Commuter ferries very efficiently transport people between major destinations, again these can be bought in advance, simply search for the ferry that services the port you are leaving, and the most convenient time.

Grab is Thailand’s version of Uber and maybe most convenient if you simply want to get from A to B within a city. All you need to do is download the app, and you can book a ride from your phone. Don’t opt for this is you are in a hurry in Bangkok as the traffic can be slow. For a faster – and more fun option, the Grab moto-taxi is cheaper and will let you get a real sense of the place. Make sure you wear a helmet.

If you don’t have the Grab app, you’ll find metered taxis at most major sites and businesses or you can simply flag one down on the street. Insist that the driver uses the meter, if he says it’s broken, we recommend that you get out of the car and opt for another. Always take a card from your accommodation that has a map, address and phone number in Thai as some hotels are tucked away and it’s not unusual for a driver to have to call for directions. Be sure to leave a tip.

Travelling in a Tuk-tuk offers a quintessential Thai experience, as they zoom around the city and weave through the traffic. They are faster than Grab or taxis, but do know that you’ll have the heat in your face as you breathe in the smells of the city as you go. They are best for short hops and be sure to set a price before getting in, to ensure you’re not overpaying.

Like with Grab’s moto-taxi, motorbike taxis are available throughout the country. You simply hop onto the back behind the driver and off you go. Drivers tend to congregate in areas around the Skytrain stops, as well as near markets and popular tourist attractions and can be recognised by their brightly coloured vests with numbers on them. Again, set a price before getting on.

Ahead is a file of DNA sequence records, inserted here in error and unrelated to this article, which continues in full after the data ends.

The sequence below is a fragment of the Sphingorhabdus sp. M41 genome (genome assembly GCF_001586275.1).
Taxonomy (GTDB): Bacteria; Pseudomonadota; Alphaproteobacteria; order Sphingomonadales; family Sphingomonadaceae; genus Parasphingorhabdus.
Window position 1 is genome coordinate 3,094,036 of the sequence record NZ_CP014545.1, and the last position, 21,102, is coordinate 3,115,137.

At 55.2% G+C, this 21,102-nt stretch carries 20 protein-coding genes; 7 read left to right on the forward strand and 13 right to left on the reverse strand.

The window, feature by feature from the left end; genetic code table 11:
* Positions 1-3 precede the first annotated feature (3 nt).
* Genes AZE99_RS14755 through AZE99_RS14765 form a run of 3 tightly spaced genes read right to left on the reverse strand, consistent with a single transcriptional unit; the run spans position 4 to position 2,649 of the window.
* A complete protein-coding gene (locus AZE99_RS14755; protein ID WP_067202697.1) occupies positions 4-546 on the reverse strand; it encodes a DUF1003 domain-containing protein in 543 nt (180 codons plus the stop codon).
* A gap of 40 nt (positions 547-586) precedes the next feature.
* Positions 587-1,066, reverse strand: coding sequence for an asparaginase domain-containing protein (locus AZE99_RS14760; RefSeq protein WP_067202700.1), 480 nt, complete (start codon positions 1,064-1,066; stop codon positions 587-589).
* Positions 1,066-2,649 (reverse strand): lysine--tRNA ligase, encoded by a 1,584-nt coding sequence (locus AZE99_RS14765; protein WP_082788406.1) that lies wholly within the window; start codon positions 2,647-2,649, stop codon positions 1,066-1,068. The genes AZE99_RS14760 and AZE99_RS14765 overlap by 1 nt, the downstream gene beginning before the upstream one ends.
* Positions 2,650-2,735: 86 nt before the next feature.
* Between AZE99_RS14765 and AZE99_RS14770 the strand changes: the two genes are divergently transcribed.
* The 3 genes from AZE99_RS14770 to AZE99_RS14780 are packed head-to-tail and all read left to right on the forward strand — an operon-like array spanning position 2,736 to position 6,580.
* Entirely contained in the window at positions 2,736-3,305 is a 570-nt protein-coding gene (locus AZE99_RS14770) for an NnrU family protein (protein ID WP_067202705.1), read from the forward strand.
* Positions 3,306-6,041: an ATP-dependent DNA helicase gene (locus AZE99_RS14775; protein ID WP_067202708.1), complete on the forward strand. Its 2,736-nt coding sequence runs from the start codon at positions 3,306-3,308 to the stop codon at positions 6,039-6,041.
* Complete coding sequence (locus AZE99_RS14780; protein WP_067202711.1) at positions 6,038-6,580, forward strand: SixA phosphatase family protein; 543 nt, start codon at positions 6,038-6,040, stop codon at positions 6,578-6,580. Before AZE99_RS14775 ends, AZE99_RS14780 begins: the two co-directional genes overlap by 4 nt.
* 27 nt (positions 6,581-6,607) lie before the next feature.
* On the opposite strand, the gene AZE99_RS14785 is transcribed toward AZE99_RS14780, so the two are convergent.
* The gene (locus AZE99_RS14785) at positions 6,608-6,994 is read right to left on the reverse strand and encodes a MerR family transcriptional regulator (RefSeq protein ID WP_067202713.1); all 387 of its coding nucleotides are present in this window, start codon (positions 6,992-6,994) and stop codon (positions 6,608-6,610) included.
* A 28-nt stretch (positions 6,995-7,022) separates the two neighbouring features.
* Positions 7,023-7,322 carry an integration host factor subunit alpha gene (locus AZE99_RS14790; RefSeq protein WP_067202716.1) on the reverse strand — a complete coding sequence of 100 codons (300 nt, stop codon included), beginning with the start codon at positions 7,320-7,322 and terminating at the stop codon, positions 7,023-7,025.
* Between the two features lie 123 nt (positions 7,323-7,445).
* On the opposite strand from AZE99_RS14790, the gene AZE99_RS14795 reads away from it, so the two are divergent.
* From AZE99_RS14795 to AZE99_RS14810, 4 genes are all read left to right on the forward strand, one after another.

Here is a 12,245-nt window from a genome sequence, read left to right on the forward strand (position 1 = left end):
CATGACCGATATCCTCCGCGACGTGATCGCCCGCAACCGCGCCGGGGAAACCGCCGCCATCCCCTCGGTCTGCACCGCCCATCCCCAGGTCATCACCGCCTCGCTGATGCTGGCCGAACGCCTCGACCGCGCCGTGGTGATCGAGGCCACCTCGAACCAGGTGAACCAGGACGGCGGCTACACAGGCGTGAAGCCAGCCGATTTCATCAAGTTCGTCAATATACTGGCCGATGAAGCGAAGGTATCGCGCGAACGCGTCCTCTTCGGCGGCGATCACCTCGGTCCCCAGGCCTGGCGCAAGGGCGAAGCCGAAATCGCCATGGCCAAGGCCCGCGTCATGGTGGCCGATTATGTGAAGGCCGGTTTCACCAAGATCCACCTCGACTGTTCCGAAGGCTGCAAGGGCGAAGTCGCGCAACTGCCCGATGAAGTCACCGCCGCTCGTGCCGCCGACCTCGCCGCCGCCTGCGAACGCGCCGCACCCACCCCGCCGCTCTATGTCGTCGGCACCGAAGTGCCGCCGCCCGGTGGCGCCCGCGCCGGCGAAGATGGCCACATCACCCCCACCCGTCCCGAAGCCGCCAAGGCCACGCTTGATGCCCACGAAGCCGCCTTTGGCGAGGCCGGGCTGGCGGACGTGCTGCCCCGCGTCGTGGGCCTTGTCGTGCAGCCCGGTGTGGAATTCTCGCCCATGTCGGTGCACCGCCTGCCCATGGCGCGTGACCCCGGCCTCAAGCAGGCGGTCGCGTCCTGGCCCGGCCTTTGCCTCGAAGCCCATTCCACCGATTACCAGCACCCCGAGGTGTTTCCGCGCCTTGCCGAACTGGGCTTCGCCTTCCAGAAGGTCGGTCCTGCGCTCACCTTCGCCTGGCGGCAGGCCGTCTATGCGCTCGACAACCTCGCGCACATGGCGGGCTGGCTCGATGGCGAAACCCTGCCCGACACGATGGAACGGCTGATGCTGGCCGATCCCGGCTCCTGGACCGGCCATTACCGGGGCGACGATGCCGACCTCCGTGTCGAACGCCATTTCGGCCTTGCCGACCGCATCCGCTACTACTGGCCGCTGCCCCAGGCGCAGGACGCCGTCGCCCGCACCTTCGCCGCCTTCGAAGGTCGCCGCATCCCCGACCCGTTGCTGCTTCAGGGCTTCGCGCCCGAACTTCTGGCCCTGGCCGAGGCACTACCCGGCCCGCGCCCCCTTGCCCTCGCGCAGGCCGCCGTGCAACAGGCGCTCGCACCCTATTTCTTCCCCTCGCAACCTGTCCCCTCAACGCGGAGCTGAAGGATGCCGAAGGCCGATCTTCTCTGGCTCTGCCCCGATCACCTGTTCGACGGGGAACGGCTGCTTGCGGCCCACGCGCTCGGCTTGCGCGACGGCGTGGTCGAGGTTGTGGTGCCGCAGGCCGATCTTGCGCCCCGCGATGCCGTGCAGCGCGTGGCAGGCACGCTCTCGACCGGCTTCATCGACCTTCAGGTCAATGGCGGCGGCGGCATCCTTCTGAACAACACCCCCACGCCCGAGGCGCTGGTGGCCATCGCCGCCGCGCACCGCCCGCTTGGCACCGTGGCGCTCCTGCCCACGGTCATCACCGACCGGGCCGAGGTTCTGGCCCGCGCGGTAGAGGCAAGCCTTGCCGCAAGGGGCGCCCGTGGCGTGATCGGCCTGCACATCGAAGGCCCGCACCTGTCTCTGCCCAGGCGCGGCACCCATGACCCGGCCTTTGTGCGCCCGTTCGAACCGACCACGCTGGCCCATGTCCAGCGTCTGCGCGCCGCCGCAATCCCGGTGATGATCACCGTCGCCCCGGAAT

Songtheuws are shared bus trucks you’ll find in parts of Thailand such as Chiang Mai. They are the equivalent to city buses in some areas and the cost depends on the distance. Tell the driver your destination and ask the cost. In order to flag down the songtheuw, stand on the street and when one arrives, wave at them with your palm faced down. You pay when you arrive at your destination. A yellow truck taxi offers a similar service in some cities.

As soon as you hit the islands, Longtail Boats will become a standard means of transport, whether you are using them to transfer to your accommodation, or for a private tour. Rent a longtail boat to see the khlongs of Bangkok or to hop between beaches from Phi Phi, Krabi or Phuket. If you prefer the wind in your hair, opt for a speedboat tour or transfer, or one of the tourist boats that are geared to offer snorkel tours out in the many marine reserves.

A popular mode of transport in Thailand is the motorbike and you’ll see many Thai families relying on these for getting around. On the islands and in the quieter towns and villages, consider renting a motorbike for the added freedom of exploring at your own pace. Make sure you’re an experienced rider though and have a license, and always wear a helmet, it is a legal requirement in Thailand.

Take a cycle tour in the city, or rent a bike to explore the island or village that you find yourself in, and most of all, walk the streets for the most up close and personal experience of all.

Read my other posts on Thailand. Photos supplied by the Thailand Authority of Tourism.

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Dawn Bradnick JorgensenDawn Jorgensen